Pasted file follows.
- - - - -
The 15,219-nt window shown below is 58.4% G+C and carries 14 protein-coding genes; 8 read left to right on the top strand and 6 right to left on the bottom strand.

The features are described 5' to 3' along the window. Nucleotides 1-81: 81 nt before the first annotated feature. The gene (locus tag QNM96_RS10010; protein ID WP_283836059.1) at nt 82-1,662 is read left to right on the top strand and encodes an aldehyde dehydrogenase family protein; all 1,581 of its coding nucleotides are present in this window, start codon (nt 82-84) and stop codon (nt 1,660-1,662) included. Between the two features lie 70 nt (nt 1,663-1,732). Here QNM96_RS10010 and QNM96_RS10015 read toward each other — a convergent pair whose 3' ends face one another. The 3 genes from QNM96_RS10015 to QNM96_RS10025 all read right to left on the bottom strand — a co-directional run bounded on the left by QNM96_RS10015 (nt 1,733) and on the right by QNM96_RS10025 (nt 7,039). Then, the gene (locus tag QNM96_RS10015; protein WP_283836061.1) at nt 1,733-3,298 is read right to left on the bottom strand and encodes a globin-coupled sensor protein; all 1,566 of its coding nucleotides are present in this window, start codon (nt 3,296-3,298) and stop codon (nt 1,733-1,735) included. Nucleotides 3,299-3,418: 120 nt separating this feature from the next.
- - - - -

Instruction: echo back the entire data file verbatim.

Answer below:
The 15,219-nt window shown below is 58.4% G+C and carries 14 protein-coding genes; 8 read left to right on the top strand and 6 right to left on the bottom strand.

The features are described 5' to 3' along the window. Nucleotides 1-81: 81 nt before the first annotated feature. The gene (locus tag QNM96_RS10010; protein ID WP_283836059.1) at nt 82-1,662 is read left to right on the top strand and encodes an aldehyde dehydrogenase family protein; all 1,581 of its coding nucleotides are present in this window, start codon (nt 82-84) and stop codon (nt 1,660-1,662) included. Between the two features lie 70 nt (nt 1,663-1,732). Here QNM96_RS10010 and QNM96_RS10015 read toward each other — a convergent pair whose 3' ends face one another. The 3 genes from QNM96_RS10015 to QNM96_RS10025 all read right to left on the bottom strand — a co-directional run bounded on the left by QNM96_RS10015 (nt 1,733) and on the right by QNM96_RS10025 (nt 7,039). Then, the gene (locus tag QNM96_RS10015; protein WP_283836061.1) at nt 1,733-3,298 is read right to left on the bottom strand and encodes a globin-coupled sensor protein; all 1,566 of its coding nucleotides are present in this window, start codon (nt 3,296-3,298) and stop codon (nt 1,733-1,735) included. Nucleotides 3,299-3,418: 120 nt separating this feature from the next.